There is a stack of books on my nightstand, okay actually there are a few stacks, but the one I'm talking about is the stack of 6 books I've started, some as long ago as the beginning of 2010. Everything just seems 'blah' to me right now. No book is clever enough, engaging enough, well written enough to suit me it seems. Dare I say it? I'm bored by many of them. Every few days I get so annoyed that I start another book which is how I came to have so many in the stack. Another thing I keep doing is picking up something I know will be quick and pleasing, read it quickly in about the span of a day and then I'm back to where I started. I think I am going to finish 3 of the books in the stack for sure. Not sure when. The other three I could walk away from and never look back. Isn't that sad? I'm not sure what I need. In any case here are a couple of books that have worked for me lately.
I read the sixth installment of Jacqueline Winspear's Maisie Dobbs series, Among the Mad (Maisie Dobbs Novels), a couple weeks ago. It was such a divine feeling to read the first page and sigh with relief knowing where I was headed. I think I said it with the fifth book but I am going to say it again; Winspear gets better and better and these last two installments are my favorites next to the first book in the series. The main storyline in this outing deals with the sufferings of those who served in WW1 and Maisie works closely with Scotland Yard to solve the case. The other main storyline deals with Billy's wife and her depression **spoiler!** over the death of her child in the last book **end spoiler**. The entire book is really a fascinating look at mental illness and how it was dealt with in the past. I look forward to the next book!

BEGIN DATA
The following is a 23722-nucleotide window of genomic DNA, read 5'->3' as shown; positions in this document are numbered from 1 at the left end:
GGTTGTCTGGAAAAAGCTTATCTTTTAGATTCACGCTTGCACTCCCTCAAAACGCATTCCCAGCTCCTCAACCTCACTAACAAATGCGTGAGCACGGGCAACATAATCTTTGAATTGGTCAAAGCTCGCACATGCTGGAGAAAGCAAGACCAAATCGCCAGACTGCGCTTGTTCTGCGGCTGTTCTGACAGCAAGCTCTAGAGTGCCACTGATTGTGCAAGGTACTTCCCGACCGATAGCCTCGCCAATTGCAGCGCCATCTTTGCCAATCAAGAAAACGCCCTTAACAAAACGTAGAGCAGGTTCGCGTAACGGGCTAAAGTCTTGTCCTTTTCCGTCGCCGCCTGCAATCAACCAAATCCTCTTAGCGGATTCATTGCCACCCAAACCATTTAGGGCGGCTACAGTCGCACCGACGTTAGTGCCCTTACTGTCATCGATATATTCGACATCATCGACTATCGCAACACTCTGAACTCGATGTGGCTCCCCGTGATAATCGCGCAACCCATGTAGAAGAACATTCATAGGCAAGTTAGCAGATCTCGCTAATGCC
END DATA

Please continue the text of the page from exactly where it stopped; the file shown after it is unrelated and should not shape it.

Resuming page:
Harry Bernstein's memoirs are remarkable not just for their remembrances of a Jewish English boy, who grew up in poverty with an alcoholic father, then immigrated to the US. What is most remarkable about Mr. Bernstein is that he became a published author in his 90s and went on to write two more books. Having enjoyed both of Mr Bernstein's previous books, The Dream and THE INVISIBLE WALL, I knew I wanted to read his third book which chronicled the story of his marriage. The Golden Willow: The Story of a Lifetime of Loveis the story of Harry and his true love and wife Rose. They had the sort of marriage most people only dream of. The Golden Willow goes back and forth between Rose and Harry's early days together, and their last days together as Rose died from cancer. It is a touching book and it's most poignant moments came when the author wrote about the grieving process, and how old age has affected his body and mind. The Golden Willow doesn't have the same narrative power as Mr Bernstein's previous books. There are times when it is repetitive and one wonders if life was truly always so cheerful. I think if you are a fan of the author's work already, you won't care about this, and instead will enjoy this book for what it is - a love letter to Rose.